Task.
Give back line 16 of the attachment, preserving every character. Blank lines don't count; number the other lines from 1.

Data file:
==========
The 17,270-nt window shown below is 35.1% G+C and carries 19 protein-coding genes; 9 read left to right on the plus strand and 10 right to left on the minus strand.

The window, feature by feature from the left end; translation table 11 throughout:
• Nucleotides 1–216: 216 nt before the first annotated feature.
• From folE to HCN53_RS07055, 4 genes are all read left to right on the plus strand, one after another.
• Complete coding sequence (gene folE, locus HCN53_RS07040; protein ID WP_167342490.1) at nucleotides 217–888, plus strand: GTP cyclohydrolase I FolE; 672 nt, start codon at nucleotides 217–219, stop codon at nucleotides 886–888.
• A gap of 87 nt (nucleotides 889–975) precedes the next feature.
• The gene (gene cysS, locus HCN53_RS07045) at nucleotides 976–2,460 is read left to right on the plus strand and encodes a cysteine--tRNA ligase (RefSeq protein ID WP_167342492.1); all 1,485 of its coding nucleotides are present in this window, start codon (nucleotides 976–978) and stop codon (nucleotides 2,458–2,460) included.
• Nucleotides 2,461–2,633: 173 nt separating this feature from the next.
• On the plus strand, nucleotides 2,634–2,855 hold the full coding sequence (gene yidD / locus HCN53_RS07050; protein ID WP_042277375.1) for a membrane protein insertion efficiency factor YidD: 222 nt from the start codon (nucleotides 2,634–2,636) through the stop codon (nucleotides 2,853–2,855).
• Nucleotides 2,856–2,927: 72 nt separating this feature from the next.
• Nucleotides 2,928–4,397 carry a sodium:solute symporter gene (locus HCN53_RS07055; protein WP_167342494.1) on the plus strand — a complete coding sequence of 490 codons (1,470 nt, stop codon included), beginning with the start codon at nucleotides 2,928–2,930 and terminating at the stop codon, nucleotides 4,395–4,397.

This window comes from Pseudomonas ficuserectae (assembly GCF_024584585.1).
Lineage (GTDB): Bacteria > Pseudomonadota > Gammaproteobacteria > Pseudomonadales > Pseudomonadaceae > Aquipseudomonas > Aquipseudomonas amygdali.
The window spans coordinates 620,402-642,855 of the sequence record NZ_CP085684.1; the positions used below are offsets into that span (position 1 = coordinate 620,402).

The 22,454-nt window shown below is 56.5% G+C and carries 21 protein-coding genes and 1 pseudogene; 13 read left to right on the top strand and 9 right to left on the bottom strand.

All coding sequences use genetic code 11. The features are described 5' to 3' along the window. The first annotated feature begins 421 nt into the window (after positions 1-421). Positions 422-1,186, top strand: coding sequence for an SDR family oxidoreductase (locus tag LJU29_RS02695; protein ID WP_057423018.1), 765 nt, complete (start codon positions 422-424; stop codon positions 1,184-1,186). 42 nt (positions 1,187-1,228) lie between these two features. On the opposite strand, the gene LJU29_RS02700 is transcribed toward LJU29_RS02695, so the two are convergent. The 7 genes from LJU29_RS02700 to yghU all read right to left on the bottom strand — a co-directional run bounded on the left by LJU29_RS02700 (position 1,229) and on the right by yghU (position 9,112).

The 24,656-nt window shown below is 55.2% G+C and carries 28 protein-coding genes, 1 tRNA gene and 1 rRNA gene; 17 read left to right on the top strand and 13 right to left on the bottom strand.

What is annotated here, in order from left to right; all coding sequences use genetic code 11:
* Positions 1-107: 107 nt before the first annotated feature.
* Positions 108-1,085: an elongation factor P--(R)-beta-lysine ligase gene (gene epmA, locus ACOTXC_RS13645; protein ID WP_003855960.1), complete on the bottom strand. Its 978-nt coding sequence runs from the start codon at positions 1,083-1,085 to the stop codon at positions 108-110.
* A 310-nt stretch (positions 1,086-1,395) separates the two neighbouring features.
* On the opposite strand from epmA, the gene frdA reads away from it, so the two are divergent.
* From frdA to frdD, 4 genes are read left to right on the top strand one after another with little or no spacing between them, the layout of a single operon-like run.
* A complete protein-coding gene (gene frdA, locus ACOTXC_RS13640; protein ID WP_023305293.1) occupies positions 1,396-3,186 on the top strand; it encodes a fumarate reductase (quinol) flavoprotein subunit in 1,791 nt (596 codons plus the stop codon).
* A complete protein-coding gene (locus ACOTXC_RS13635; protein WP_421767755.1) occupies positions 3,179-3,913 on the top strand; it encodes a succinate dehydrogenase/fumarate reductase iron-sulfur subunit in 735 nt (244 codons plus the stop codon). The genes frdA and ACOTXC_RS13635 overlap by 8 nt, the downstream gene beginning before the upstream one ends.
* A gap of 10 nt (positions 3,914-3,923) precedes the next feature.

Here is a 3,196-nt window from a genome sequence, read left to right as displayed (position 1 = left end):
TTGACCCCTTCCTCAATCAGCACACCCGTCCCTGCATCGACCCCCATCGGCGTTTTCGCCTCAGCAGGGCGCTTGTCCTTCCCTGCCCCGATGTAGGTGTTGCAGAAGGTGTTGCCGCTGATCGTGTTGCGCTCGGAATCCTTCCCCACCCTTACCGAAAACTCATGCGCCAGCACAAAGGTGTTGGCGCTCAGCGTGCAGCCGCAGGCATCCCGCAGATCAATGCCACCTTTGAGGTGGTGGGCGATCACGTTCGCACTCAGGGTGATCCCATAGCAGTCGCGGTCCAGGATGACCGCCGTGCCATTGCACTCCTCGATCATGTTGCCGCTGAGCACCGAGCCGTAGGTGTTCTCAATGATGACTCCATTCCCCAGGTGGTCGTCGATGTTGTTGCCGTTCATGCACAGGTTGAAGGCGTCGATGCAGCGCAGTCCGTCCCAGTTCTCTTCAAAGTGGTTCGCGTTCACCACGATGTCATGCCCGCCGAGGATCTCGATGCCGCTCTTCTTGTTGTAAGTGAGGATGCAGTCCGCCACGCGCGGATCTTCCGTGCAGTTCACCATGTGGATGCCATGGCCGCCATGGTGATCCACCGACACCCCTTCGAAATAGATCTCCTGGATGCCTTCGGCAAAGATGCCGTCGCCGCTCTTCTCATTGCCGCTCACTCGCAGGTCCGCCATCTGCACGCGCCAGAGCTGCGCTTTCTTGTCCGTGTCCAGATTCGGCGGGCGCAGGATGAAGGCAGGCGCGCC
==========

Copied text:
All coding sequences use genetic code 11. The features are described 5' to 3' along the window. The first annotated feature begins 421 nt into the window (after positions 1-421). Positions 422-1,186, top strand: coding sequence for an SDR family oxidoreductase (locus tag LJU29_RS02695; protein ID WP_057423018.1), 765 nt, complete (start codon positions 422-424; stop codon positions 1,184-1,186). 42 nt (positions 1,187-1,228) lie between these two features. On the opposite strand, the gene LJU29_RS02700 is transcribed toward LJU29_RS02695, so the two are convergent. The 7 genes from LJU29_RS02700 to yghU all read right to left on the bottom strand — a co-directional run bounded on the left by LJU29_RS02700 (position 1,229) and on the right by yghU (position 9,112).